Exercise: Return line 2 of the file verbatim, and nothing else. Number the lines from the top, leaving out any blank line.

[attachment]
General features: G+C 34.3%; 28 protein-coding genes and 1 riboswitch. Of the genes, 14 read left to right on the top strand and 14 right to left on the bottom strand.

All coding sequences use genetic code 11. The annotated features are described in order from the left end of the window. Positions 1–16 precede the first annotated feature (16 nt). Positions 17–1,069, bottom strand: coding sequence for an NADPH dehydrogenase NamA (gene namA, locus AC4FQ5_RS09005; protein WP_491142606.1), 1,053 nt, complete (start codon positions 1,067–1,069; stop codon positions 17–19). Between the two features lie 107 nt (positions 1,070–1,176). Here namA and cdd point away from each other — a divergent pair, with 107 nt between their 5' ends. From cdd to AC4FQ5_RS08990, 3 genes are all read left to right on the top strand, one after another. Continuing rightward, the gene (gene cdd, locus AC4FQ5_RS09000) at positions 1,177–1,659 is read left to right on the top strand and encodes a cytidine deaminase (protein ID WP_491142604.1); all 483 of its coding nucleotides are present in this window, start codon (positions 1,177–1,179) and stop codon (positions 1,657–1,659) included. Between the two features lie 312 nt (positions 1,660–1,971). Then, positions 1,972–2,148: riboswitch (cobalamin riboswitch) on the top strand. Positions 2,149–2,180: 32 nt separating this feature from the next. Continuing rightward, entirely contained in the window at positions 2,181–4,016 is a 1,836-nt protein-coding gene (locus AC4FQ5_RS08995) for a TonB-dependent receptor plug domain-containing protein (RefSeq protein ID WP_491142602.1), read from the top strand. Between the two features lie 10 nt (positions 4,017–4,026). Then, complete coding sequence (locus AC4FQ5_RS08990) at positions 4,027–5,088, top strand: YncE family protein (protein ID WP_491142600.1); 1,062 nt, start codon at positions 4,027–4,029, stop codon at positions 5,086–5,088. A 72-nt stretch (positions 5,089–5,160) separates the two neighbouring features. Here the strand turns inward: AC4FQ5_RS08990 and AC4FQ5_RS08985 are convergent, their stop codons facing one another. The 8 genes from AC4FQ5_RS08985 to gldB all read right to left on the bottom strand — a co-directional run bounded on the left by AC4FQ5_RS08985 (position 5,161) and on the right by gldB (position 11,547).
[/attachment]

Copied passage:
All coding sequences use genetic code 11. The annotated features are described in order from the left end of the window. Positions 1–16 precede the first annotated feature (16 nt). Positions 17–1,069, bottom strand: coding sequence for an NADPH dehydrogenase NamA (gene namA, locus AC4FQ5_RS09005; protein WP_491142606.1), 1,053 nt, complete (start codon positions 1,067–1,069; stop codon positions 17–19). Between the two features lie 107 nt (positions 1,070–1,176). Here namA and cdd point away from each other — a divergent pair, with 107 nt between their 5' ends. From cdd to AC4FQ5_RS08990, 3 genes are all read left to right on the top strand, one after another. Continuing rightward, the gene (gene cdd, locus AC4FQ5_RS09000) at positions 1,177–1,659 is read left to right on the top strand and encodes a cytidine deaminase (protein ID WP_491142604.1); all 483 of its coding nucleotides are present in this window, start codon (positions 1,177–1,179) and stop codon (positions 1,657–1,659) included. Between the two features lie 312 nt (positions 1,660–1,971). Then, positions 1,972–2,148: riboswitch (cobalamin riboswitch) on the top strand. Positions 2,149–2,180: 32 nt separating this feature from the next. Continuing rightward, entirely contained in the window at positions 2,181–4,016 is a 1,836-nt protein-coding gene (locus AC4FQ5_RS08995) for a TonB-dependent receptor plug domain-containing protein (RefSeq protein ID WP_491142602.1), read from the top strand. Between the two features lie 10 nt (positions 4,017–4,026). Then, complete coding sequence (locus AC4FQ5_RS08990) at positions 4,027–5,088, top strand: YncE family protein (protein ID WP_491142600.1); 1,062 nt, start codon at positions 4,027–4,029, stop codon at positions 5,086–5,088. A 72-nt stretch (positions 5,089–5,160) separates the two neighbouring features. Here the strand turns inward: AC4FQ5_RS08990 and AC4FQ5_RS08985 are convergent, their stop codons facing one another. The 8 genes from AC4FQ5_RS08985 to gldB all read right to left on the bottom strand — a co-directional run bounded on the left by AC4FQ5_RS08985 (position 5,161) and on the right by gldB (position 11,547).